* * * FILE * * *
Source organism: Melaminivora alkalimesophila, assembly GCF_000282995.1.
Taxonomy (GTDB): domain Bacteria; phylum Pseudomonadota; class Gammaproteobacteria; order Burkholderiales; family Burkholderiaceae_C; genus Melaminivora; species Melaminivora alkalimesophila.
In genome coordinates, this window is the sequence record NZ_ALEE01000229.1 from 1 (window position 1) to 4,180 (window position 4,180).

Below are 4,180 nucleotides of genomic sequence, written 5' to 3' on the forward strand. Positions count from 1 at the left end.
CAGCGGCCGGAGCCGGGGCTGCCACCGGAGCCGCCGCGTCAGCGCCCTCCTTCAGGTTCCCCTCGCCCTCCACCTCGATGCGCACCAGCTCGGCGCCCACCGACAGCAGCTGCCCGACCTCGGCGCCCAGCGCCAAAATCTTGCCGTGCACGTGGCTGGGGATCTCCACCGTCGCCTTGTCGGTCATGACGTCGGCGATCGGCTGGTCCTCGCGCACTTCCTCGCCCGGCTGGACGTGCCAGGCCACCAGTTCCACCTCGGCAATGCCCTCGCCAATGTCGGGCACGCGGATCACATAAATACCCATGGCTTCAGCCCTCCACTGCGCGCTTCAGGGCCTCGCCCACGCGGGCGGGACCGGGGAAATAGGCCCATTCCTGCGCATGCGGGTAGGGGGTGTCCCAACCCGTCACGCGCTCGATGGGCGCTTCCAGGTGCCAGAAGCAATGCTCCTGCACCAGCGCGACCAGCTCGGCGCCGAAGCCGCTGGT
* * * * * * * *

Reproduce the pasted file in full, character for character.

Source organism: Melaminivora alkalimesophila, assembly GCF_000282995.1.
Taxonomy (GTDB): domain Bacteria; phylum Pseudomonadota; class Gammaproteobacteria; order Burkholderiales; family Burkholderiaceae_C; genus Melaminivora; species Melaminivora alkalimesophila.
In genome coordinates, this window is the sequence record NZ_ALEE01000229.1 from 1 (window position 1) to 4,180 (window position 4,180).

Below are 4,180 nucleotides of genomic sequence, written 5' to 3' on the forward strand. Positions count from 1 at the left end.
CAGCGGCCGGAGCCGGGGCTGCCACCGGAGCCGCCGCGTCAGCGCCCTCCTTCAGGTTCCCCTCGCCCTCCACCTCGATGCGCACCAGCTCGGCGCCCACCGACAGCAGCTGCCCGACCTCGGCGCCCAGCGCCAAAATCTTGCCGTGCACGTGGCTGGGGATCTCCACCGTCGCCTTGTCGGTCATGACGTCGGCGATCGGCTGGTCCTCGCGCACTTCCTCGCCCGGCTGGACGTGCCAGGCCACCAGTTCCACCTCGGCAATGCCCTCGCCAATGTCGGGCACGCGGATCACATAAATACCCATGGCTTCAGCCCTCCACTGCGCGCTTCAGGGCCTCGCCCACGCGGGCGGGACCGGGGAAATAGGCCCATTCCTGCGCATGCGGGTAGGGGGTGTCCCAACCCGTCACGCGCTCGATGGGCGCTTCCAGGTGCCAGAAGCAATGCTCCTGCACCAGCGCGACCAGCTCGGCGCCGAAGCCGCTGGT